THE BUSH administration shrugged its shoulders last week at the genocide in Sudan's western province of Darfur. At an extraordinary meeting of the U.N. Security Council in Kenya, it sponsored a resolution that not only failed to advance those that passed in July and September but actually stepped back. The veiled threat of sanctions on Sudan's government was dropped. So was the demand that Sudan's government disarm and prosecute its allies in the Janjaweed death squads, which have burned villages, raped and murdered their inhabitants, and left nearly 2 million people homeless and at risk of starvation.
The Bush administration presents this abdication as a triumph. It argues that, by tolerating a weak U.N. resolution on Darfur, it was able to secure a unanimous 15-0 Security Council vote and that this may bring about peace in the separate conflict between Sudan's Muslim-led northern government and the Christian and animist southern rebels. The north-south civil war has been running for two decades and has led directly or indirectly to the deaths of an estimated 2 million people: Ending it would indeed be a victory. The two sides have already agreed to a cease-fire and to a complex power-sharing arrangement that guarantees rights and representation for southerners. Only details remain to be worked out, and Friday's resolution sets a deadline of Dec. 31 for their resolution.
This isn't the first such deadline in negotiations over the north-south conflict. Last year Sudan's government promised Secretary of State Colin L. Powell that it would conclude negotiations soon -- by Dec. 31, 2003 -- and the White House hoped that the two sides would mark their reconciliation by attending the president's State of the Union address. The Bush administration hopes that the new deadline will prove more meaningful because it has the imprimatur of a U.N. resolution. With luck it will be proved right, but the power of such resolutions has been compromised by Friday's failure to sanction Sudan's government for its flouting of past resolutions on Darfur. The Bush administration also argues that a north-south deal will improve Darfur's prospects: The power-sharing formula will be extended to all parts of the country, assuaging the grievances of rebels in Darfur whose violence provoked the government's genocidal response. Again, this may prove true, but probably not in the short term: Power-sharing will take months or years to implement.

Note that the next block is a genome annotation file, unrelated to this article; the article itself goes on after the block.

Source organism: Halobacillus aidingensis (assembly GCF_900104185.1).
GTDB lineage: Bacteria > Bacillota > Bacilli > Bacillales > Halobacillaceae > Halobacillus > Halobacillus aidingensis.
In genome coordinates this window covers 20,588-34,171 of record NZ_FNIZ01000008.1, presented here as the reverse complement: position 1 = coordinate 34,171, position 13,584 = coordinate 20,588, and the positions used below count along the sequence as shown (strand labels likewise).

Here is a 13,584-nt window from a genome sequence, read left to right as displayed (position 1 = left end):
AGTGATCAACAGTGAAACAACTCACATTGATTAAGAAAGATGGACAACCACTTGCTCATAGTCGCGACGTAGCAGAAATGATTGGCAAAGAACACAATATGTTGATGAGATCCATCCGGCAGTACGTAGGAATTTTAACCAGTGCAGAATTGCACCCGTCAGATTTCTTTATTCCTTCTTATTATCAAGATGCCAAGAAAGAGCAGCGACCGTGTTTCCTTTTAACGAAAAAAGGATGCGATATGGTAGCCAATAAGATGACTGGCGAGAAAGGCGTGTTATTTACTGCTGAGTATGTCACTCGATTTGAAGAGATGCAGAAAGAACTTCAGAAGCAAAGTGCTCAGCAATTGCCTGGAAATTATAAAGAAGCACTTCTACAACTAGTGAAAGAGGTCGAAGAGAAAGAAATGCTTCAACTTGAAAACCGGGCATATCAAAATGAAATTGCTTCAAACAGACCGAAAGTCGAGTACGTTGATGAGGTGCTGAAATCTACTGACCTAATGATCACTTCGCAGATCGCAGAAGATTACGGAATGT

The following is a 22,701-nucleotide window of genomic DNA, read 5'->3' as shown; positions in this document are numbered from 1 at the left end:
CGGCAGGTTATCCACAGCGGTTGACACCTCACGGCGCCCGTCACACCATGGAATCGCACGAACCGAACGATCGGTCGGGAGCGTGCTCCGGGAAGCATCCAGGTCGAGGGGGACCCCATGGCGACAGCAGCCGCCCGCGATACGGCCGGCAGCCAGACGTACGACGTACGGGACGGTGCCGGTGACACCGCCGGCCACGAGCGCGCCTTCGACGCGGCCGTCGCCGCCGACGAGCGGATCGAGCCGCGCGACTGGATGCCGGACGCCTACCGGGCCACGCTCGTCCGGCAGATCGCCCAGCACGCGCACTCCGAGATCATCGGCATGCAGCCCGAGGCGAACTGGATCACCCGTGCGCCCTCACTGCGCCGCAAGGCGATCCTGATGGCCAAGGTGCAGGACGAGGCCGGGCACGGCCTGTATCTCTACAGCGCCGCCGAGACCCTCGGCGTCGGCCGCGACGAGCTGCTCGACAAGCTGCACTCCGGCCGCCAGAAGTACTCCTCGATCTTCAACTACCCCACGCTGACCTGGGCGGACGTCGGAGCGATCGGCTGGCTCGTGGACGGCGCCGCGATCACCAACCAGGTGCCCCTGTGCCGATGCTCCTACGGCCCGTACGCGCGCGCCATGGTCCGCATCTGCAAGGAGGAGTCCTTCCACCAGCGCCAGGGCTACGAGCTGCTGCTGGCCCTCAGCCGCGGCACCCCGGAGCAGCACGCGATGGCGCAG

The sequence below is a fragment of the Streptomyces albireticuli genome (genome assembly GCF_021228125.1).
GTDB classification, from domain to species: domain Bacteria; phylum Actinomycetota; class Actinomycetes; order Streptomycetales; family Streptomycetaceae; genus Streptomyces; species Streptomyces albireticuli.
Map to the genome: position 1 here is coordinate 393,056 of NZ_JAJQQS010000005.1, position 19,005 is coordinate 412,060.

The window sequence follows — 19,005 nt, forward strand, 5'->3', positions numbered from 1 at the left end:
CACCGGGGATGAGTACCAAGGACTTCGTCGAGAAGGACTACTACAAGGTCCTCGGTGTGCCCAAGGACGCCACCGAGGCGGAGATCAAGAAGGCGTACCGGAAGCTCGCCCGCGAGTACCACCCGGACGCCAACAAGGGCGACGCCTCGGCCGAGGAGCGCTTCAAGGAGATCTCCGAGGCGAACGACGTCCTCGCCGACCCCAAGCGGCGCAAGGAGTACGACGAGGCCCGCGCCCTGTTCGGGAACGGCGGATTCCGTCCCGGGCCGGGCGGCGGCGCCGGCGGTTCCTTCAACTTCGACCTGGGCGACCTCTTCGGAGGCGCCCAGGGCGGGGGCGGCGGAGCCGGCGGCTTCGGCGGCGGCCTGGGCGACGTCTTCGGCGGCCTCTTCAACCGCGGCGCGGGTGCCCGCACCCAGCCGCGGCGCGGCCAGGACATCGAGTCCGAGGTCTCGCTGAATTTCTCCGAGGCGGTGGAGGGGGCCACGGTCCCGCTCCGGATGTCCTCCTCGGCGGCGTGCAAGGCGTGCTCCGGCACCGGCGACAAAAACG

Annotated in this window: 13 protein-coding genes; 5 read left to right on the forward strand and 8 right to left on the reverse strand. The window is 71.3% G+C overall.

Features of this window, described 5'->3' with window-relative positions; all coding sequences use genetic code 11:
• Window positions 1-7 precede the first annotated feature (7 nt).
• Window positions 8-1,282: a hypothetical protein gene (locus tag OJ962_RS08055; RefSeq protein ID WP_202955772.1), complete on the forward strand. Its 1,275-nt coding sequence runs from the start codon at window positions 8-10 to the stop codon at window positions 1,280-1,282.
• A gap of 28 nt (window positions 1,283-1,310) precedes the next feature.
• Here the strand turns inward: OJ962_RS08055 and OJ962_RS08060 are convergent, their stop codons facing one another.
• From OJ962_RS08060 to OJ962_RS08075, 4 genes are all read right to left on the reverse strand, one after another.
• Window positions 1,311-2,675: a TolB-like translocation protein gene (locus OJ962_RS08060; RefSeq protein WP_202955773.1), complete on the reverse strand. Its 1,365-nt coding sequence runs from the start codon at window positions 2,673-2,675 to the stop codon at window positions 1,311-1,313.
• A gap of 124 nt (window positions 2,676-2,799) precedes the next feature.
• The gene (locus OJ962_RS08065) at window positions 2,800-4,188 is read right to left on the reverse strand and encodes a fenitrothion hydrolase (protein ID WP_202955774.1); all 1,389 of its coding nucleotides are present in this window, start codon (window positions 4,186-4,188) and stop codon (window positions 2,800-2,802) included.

Darfur's people cannot wait that long; their catastrophe is immediate. The families that have been driven from their villages have no means to plant crops or raise animals; they depend on food aid that is hostage to the budgetary whims of Western governments and Sudan's murderous tendency to restrict aid workers' access. The death toll is already enormous. The commonly cited number of 70,000 victims is a monstrous sugarcoating of reality: It leaves out deaths in areas not visited by aid workers, nearly all deaths from violence as opposed to malnutrition and all deaths before March. The Bush administration itself has described the killing there as genocide. How can it regard an uncertain and only loosely related advance in the north-south conflict as a substitute for punishing the perpetrators? How can it recognize genocide, shrug its shoulders and then carry on claiming that its vigorous foreign policy is about creating a better world?